Imagine it – your child applies and gets accepted to their dream school AND is offered a full ride scholarship! You pay nothing out of pocket, your son or daughter is set for college. You go back to sleeping through the night, throw away all loan program information, and no longer worry about how you are going to pay the college bill. This is the perfect ending to your child’s high school career, but for the majority and by majority I mean 98% of us, this is NOT reality, it’s a fairy tale.
The truth is that most college-bound students and their families will face a funding gap between what they can afford to pay out of pocket for school combined with grants and scholarships, and the final net cost of attendance. This funding gap can be bridged with student loans. However, it’s important that families choose the right student loan program for their unique situation.
Let’s dive into what student loan programs are out there, and what families need to know about borrowing.
Student Loan Timeline
Most colleges issue fall semester bills in July, and they’re typically due in August. Spring semester bills are issued in November and are due in December. If you know ahead of time that you will need student loans to cover your funding gap, you’ll need to have them in place by early to mid July for fall, and early to mid November for spring. If you plan to enroll in a monthly payment plan rather than paying your bills in full, you may need to have your plan in place earlier – closer to June 1st (when many payment plans begin).
Student loan providers usually take between 1-3 days to process an application and issue a disbursement.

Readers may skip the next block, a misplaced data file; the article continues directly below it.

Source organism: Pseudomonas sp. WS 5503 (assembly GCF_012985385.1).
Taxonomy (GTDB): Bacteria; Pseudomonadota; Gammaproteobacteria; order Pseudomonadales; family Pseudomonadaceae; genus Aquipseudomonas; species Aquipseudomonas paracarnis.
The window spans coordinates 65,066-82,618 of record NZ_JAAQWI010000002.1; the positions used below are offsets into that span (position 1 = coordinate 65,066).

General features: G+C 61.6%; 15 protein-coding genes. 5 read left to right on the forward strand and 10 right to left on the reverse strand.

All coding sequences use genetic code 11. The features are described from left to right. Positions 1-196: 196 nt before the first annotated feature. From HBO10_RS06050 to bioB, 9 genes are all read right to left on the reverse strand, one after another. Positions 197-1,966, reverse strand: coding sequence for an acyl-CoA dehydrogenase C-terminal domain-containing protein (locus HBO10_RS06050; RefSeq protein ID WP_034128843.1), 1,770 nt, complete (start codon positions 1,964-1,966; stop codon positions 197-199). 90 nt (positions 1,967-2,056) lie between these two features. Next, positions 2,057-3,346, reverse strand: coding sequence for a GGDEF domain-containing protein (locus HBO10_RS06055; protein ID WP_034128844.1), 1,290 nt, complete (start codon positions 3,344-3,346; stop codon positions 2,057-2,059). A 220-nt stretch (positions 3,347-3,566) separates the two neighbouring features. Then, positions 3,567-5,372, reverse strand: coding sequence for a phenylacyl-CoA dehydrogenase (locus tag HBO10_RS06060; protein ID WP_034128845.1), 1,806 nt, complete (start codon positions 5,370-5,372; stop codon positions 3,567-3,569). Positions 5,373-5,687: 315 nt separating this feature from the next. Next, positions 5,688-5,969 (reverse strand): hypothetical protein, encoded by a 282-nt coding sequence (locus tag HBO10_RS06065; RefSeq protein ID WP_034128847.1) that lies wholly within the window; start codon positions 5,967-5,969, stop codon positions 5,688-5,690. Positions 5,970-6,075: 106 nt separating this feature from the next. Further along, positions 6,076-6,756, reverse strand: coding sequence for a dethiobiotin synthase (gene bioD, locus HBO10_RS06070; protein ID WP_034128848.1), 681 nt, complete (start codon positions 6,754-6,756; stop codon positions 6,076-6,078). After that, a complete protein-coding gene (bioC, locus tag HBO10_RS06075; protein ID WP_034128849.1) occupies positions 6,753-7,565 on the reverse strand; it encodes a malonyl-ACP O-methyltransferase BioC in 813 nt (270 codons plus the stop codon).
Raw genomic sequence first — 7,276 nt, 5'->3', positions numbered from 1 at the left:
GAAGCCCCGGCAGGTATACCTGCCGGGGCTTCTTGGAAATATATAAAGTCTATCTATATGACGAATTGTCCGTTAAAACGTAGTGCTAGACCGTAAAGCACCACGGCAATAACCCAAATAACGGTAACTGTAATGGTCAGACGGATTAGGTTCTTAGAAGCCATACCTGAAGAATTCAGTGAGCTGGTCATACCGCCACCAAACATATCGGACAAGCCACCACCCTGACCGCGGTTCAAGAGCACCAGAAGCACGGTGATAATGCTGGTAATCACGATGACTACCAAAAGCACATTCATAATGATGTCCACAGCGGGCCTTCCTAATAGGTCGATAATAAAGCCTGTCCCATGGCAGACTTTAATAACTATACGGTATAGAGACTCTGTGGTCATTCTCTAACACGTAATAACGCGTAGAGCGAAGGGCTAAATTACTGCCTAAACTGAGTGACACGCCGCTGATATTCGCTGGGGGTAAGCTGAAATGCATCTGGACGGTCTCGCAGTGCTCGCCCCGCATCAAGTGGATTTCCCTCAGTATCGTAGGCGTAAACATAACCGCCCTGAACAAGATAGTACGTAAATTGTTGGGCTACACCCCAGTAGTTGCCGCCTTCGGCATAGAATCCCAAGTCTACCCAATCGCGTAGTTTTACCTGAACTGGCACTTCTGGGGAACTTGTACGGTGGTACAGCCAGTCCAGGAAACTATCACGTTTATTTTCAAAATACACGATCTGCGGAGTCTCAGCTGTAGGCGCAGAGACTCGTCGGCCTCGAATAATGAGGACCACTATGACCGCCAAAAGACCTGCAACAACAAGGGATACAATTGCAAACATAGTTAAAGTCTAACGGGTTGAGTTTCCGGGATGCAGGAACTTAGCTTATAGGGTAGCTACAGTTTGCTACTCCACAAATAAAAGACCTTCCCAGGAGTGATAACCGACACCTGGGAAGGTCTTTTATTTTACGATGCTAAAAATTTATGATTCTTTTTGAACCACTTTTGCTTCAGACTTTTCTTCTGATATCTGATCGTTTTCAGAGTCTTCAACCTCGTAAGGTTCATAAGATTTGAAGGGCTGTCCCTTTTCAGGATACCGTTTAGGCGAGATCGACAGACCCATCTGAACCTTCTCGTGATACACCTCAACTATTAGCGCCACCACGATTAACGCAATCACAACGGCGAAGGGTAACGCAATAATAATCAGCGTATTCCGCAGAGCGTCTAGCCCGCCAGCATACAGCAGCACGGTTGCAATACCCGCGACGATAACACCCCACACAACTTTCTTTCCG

Understanding Student Loans
There is no one-size-fits-all approach to student loan borrowing. Your family will need to evaluate your unique needs and financial situation to determine which program and loan provider is best for you.
Comparing the details of each loan type can help you to gain a better understanding of student loan borrowing and make empowered decisions about which loan(s) to secure:
|Federal Direct Student Loan||Federal Parent PLUS Loan||Private Student Loans||State Loans|
|What is it?||Loans made to eligible undergraduate, graduate, & professional students||Loans made to eligible parents of undergraduate, graduate, & professional students||Loans from a private provider, such as a bank, credit union, state-based or state-affiliated organization, or a company that specializes in providing student loans||Loans through state of residence and/or state in which student is attending college|
|Interest Rate?||5.5% Direct federal loans Fixed as of July 1, 2023
7.05% Grad student direct loans Fixed as of July 1, 2023
|8.05% as of July 1, 2023||1.12% – 14.5% Fixed/Variable depending on the loan||2.99% – 8% Fixed (varies by state)|
|FAFSA submission required?||Yes||Yes||No||Yes/No (varies by state)|
|Credit Criteria?||None||Must not have adverse credit||Borrowers generally need to have a credit score of 680 or higher. Debt-to-income ratio analysis. Actual credit requirements will vary among lenders.||Varies by state. Credit check required.|